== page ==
What have mathematicians ever done for us? Well, here's one who has saved millions of lives, quite possibly you or somebody you know well.

Paul Meier (July 24, 1924 – August 7, 2011) |

The American statistician Paul Meier died earlier this month, age 87. It is thought that the techniques introduced through his work in medical statistics have saved millions of lives.

In the field of medicine, hundreds of new drugs and medical practices come into use each year. Today it is standard that such treatments are tested by a randomised clinical trial. Some patients are given the new treatment, some are given the old; but the key point is that the decision who gets which treatment is made randomly. The randomisation ensures that the statistics coming out of the trial - provided the trial was large enough - give reliable results.

Sixty years ago, this approach was unheard of. In the 1950s it was common practice to offer a new treatment to patients it was thought would benefit from

it. Often, those patients had the best chances of recovery anyway. Any analysis of the survival or improvement rates would show that the new treatments were better than they really were.

Randomisation seems obvious to us now, but it was not at that time. Paul Meier said in 2004 ‘When I said “randomize” in breast cancer trials I was looked at with amazement by my clinical colleagues.'

In general, the differences are not very big. A new drug may improve the chances of survival rates from, for example, 57 to 59%. But with large numbers of patients involved, statistical techniques can show whether these small improvements are a result of the new treatment. And 2% of a large group of people is still a large number.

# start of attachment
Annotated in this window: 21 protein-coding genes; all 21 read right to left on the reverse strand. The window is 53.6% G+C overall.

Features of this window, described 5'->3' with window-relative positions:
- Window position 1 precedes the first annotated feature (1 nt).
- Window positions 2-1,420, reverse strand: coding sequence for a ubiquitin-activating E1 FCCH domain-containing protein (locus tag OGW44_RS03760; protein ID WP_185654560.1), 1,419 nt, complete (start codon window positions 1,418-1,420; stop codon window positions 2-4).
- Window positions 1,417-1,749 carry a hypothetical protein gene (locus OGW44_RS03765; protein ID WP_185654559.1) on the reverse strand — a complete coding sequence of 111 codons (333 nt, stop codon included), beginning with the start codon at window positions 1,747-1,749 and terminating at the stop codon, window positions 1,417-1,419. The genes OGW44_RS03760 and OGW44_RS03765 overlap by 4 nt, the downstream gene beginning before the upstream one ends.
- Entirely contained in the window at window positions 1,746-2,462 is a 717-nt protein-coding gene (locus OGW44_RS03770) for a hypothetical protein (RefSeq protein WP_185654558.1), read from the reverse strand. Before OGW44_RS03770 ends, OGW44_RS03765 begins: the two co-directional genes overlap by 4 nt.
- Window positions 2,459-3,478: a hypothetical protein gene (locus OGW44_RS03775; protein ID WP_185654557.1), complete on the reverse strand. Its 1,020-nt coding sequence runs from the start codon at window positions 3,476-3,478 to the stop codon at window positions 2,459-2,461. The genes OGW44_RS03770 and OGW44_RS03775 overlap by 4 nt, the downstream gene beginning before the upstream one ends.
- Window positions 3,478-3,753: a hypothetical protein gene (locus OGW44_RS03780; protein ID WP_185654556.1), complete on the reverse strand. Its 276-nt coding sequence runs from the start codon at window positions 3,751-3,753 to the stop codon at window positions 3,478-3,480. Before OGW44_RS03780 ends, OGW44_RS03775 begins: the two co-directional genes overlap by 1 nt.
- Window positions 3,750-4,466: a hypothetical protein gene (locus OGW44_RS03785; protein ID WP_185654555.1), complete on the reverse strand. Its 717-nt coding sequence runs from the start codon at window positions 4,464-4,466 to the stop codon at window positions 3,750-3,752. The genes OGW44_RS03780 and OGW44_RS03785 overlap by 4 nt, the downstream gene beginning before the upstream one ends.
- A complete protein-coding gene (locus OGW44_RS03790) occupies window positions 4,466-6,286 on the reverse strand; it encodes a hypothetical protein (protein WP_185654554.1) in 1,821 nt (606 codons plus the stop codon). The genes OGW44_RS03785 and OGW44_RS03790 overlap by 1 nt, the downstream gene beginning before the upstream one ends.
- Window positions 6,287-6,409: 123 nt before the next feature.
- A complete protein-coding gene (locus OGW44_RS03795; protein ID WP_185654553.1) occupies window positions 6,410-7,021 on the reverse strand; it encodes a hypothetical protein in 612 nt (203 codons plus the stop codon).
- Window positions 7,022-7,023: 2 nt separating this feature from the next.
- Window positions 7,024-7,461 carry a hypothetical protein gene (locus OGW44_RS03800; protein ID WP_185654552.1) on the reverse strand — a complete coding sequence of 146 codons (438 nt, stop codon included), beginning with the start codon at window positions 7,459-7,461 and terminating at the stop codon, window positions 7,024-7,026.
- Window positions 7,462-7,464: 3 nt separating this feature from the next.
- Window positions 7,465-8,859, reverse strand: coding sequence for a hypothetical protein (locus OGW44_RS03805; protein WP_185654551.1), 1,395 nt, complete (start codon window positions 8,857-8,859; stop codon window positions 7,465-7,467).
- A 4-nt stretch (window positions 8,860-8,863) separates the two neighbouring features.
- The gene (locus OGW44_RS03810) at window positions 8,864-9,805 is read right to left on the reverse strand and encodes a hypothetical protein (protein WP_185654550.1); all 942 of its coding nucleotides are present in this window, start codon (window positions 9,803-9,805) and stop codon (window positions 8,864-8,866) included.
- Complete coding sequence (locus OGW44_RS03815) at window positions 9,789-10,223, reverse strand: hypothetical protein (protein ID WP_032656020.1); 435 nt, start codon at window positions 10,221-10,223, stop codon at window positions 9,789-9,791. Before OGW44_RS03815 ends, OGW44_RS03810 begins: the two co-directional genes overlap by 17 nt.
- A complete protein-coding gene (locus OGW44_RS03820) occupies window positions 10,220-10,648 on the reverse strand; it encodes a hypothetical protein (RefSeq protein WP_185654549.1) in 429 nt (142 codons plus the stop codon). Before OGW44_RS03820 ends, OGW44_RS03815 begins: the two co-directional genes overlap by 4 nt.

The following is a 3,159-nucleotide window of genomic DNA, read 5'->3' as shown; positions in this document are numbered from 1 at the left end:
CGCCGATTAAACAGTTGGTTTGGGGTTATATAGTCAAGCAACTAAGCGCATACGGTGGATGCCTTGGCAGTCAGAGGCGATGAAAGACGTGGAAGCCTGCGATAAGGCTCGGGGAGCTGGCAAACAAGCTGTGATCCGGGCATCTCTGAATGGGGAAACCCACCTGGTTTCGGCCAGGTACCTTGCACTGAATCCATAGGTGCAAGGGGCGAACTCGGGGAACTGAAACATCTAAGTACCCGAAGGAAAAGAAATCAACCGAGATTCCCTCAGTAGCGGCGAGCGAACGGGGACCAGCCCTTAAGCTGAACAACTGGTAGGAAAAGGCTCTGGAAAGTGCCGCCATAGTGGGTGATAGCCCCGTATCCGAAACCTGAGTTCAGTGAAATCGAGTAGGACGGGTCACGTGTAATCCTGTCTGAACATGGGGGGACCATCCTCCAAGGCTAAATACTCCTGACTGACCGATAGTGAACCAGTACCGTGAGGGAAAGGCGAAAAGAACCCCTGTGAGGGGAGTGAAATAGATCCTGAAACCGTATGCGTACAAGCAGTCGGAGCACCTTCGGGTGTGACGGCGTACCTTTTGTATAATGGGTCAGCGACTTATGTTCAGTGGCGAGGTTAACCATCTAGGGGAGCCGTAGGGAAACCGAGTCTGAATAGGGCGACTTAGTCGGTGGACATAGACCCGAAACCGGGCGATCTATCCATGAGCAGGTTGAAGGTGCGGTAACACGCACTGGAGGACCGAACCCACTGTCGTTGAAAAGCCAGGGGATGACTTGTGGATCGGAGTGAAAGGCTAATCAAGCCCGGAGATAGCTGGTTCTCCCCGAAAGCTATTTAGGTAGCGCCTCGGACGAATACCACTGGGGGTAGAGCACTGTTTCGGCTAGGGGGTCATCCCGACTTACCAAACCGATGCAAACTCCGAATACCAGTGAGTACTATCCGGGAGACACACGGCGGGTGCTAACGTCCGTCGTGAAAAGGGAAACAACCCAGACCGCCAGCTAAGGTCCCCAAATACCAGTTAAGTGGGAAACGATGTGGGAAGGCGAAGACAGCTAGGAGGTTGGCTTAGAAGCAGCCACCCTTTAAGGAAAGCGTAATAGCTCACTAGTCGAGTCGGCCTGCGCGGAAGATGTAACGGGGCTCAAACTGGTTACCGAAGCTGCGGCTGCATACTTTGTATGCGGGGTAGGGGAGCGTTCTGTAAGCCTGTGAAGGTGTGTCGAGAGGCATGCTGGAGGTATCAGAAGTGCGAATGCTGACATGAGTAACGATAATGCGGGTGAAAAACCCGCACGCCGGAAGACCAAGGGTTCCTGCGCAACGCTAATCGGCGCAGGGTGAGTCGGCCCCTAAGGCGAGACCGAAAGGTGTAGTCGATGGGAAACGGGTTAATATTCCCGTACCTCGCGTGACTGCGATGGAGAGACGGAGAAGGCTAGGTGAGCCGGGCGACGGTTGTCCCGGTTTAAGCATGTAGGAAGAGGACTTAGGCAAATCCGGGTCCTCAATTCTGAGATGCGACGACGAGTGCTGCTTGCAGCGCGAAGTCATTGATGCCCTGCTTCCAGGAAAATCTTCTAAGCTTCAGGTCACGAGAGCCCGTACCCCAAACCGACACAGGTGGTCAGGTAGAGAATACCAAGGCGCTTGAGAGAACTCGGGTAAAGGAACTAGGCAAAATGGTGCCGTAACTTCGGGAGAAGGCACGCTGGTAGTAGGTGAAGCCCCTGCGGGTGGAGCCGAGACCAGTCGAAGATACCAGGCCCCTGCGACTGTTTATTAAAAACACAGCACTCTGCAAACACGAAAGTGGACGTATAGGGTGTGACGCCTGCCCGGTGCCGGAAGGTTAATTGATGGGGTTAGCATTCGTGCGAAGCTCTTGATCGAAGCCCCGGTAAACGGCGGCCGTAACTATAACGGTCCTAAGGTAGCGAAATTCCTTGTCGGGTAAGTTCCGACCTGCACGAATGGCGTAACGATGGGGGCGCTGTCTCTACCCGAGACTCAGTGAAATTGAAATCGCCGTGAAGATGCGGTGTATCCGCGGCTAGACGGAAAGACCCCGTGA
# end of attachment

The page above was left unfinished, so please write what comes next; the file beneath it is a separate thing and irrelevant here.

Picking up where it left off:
The randomisation process also introduced a new rigour to medical trials. Only after a randomised trial is a drug or treatment released to the wider medical community. This rigour, and the unbiased evidence resulting from it, is in very large part due to Meier.

The polio vaccine trial of 1954 was an early test of the randomised control trial. The trial involved more than a million children and was the largest medical experiment in history. The results showed the benefit's of Jonas Salk's vaccine, which went on to be used widely, and successfully, against the disease.

Breast cancer treatment has also benefitted enormously from randomised control trials, with the positive effects of both chemotherapy and hormonal treatments being shown. Survival rates have increased dramatically as a result. Think also of AIDS treatment, drugs for TB and many others.

The Kaplan-Meier estimator was a second legacy of this revolutionary statistician. The estimator has many other uses, but in the field of medicine it gives statisticians a simple way of comparing patients’ survival rates after different treatments. The basic idea is that the probability of a patient surviving up to the start of a certain time interval is the product of the probabilities of his not dying during each of many previous intervals. The Kaplan-Meier estimator is now universally used in medical research. The journal article introducing the method in 1958 remains one of the most cited research papers in any field of science, with about 34,000 citations so far.